Robert Morris celebrates hockey success in style — with bobblehead of coach
Derek Schooley transformed men's hockey at Robert Morris from a club team to a competitive Division I program. The only coach in their 12-year history, he led the Colonials to the 2014 Atlantic Hockey championship and the Three Rivers Classic title last month with wins over nationally ranked Penn State and Massachusetts-Lowell. This season, RMU is the second-highest goal-scoring team in the nation.
You couldn't blame Schooley if he had a big head.
Actually, he has a big bobblehead, and it is available to the first 500 fans at Saturday's game against Bentley at 84 Lumber Arena. Gates open at 6 p.m.
“I think it looks maybe like a younger me,” Schooley said. “Maybe 10 years ago it looks like me.”
No matter. Schooley said he is honored “to be held in the esteem” of other Robert Morris coaches immortalized by the bobblehead treatment: Joe Walton and John Banaszak (football), and Andy Toole (men's basketball).
Past men's hockey giveaways have included pucks, knit hats and replicas of the 2014 championship ring. Replica jerseys will be handed out later this month.
“Derek's great,” senior associate athletic director Marty Galosi said. “He's not just a coach who says, ‘Let me coach.' He gets the whole picture. Stuff like that is not lost on him.”
“We're doing a lot to promote hockey at Robert Morris,” Schooley said. “We think we have an excellent product, and we want to make sure people know we're out there, and if it takes me being a bobblehead, so be it.”
Bob Cohn is a Tribune-Review staff writer. Reach him at firstname.lastname@example.org or via Twitter @BCohn_Trib.
TribLive commenting policy
You are solely responsible for your comments and by using TribLive.com you agree to our Terms of Service.
We moderate comments. Our goal is to provide substantive commentary for a general readership. By screening submissions, we provide a space where readers can share intelligent and informed commentary that enhances the quality of our news and information.
While most comments will be posted if they are on-topic and not abusive, moderating decisions are subjective. We will make them as carefully and consistently as we can. Because of the volume of reader comments, we cannot review individual moderation decisions with readers.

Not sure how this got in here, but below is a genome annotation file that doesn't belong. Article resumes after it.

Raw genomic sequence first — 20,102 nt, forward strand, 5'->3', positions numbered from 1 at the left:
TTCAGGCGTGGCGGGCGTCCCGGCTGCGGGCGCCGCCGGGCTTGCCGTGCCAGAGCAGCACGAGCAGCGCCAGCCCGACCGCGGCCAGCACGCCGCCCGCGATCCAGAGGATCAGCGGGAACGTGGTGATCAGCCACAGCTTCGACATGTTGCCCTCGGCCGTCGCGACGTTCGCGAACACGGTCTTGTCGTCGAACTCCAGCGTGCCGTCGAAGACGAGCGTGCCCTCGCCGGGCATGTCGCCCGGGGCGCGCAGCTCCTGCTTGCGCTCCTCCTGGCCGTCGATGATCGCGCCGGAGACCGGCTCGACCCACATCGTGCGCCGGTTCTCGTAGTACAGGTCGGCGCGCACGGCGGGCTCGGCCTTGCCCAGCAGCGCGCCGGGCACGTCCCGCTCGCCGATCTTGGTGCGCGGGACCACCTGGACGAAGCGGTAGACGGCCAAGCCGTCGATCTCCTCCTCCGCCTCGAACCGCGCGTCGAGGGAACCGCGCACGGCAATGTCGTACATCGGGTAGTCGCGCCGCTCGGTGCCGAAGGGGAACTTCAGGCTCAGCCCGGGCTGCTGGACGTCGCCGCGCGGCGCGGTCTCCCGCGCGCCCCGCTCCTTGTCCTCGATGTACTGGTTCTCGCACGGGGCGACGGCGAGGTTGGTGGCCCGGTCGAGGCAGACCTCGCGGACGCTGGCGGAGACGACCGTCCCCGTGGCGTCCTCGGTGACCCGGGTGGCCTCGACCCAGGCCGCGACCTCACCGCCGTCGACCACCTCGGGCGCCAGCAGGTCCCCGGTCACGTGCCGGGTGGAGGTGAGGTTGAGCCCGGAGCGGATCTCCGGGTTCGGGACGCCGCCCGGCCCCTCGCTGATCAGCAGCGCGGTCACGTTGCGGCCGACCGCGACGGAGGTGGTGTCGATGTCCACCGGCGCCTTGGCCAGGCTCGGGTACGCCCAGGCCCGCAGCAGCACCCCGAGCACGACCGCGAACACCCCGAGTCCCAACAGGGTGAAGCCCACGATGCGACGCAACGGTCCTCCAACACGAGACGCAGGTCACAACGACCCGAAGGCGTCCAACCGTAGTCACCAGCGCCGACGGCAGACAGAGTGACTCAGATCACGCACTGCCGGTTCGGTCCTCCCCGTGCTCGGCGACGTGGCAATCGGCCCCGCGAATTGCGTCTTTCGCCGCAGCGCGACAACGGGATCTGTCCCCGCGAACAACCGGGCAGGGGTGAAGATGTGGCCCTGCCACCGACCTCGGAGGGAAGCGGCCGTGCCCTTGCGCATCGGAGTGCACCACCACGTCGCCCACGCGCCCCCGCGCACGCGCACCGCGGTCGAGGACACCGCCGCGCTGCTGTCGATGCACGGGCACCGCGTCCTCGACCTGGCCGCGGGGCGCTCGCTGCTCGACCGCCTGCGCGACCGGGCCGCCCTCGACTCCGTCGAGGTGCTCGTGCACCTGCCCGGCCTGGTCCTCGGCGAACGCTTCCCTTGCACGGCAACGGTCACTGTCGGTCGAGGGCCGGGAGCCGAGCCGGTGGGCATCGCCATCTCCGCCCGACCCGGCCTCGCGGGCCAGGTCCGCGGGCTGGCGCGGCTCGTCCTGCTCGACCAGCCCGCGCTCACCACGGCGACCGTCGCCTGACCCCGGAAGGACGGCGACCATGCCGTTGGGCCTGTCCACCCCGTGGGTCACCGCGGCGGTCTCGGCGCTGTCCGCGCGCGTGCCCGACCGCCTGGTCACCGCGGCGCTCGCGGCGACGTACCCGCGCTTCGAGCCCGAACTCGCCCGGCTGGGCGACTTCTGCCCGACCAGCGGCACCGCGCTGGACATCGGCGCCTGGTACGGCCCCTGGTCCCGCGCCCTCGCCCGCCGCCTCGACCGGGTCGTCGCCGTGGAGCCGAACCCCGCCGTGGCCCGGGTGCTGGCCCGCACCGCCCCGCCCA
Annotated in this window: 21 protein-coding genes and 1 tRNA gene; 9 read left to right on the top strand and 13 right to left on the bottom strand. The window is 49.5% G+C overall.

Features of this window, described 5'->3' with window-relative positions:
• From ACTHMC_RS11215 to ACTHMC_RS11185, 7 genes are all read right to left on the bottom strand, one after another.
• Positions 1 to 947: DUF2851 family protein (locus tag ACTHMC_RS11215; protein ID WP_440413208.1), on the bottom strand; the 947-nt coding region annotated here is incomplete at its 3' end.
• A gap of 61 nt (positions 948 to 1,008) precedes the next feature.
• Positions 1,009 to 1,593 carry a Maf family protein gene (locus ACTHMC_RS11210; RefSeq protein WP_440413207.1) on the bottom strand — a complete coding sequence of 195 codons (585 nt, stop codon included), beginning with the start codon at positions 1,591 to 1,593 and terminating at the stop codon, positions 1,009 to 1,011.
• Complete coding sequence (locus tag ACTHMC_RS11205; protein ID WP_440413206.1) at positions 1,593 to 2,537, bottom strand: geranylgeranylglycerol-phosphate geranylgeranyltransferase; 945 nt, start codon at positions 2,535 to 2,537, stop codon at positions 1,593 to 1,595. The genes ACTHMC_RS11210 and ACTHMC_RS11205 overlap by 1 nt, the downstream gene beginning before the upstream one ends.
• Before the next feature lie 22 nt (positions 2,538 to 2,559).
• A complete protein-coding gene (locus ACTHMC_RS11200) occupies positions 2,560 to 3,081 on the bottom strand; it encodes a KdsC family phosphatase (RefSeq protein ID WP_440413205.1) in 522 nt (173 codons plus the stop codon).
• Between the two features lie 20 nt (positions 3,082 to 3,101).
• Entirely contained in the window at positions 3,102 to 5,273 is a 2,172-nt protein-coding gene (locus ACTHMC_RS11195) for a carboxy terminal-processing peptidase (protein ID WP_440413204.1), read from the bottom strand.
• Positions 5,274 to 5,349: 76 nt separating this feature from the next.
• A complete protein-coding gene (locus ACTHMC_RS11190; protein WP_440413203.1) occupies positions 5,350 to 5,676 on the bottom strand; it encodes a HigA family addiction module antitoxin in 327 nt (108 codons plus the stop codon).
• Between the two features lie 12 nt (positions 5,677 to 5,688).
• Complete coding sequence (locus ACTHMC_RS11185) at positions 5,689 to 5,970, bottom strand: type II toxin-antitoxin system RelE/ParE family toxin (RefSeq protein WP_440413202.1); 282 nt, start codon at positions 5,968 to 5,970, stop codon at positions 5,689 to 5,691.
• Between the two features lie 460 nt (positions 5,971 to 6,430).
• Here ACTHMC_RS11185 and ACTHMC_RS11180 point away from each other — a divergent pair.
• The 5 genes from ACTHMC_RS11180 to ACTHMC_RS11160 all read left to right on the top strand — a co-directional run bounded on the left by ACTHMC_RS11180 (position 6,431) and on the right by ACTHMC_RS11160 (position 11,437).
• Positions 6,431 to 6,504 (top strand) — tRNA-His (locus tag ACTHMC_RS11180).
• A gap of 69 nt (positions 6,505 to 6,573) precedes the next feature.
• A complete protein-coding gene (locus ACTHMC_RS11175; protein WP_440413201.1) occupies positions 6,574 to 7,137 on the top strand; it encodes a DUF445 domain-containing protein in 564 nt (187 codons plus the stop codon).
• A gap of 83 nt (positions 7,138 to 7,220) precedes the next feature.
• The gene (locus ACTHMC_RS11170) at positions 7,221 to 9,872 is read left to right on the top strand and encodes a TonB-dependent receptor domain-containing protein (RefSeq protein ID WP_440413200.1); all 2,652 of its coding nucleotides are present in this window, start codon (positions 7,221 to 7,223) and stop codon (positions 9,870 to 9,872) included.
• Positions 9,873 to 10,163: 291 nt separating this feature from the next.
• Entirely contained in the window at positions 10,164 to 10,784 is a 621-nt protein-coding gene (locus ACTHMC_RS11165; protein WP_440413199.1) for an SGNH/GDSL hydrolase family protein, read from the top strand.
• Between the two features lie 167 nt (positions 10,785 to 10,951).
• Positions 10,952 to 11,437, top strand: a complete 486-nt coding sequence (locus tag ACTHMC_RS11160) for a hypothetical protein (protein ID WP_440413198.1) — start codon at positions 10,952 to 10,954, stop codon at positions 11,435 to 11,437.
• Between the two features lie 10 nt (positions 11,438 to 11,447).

We value thoughtful comments representing a range of views that make their point quickly and politely. We make an effort to protect discussions from repeated comments â either by the same reader or different readers.
We follow the same standards for taste as the daily newspaper. A few things we won't tolerate: personal attacks, obscenity, vulgarity, profanity (including expletives and letters followed by dashes), commercial promotion, impersonations, incoherence, proselytizing and SHOUTING. Don't include URLs to Web sites.
We do not edit comments. They are either approved or deleted. We reserve the right to edit a comment that is quoted or excerpted in an article. In this case, we may fix spelling and punctuation.
We welcome strong opinions and criticism of our work, but we don't want comments to become bogged down with discussions of our policies and we will moderate accordingly.
We appreciate it when readers and people quoted in articles or blog posts point out errors of fact or emphasis and will investigate all assertions. But these suggestions should be sent via e-mail. To avoid distracting other readers, we won't publish comments that suggest a correction. Instead, corrections will be made in a blog post or in an article.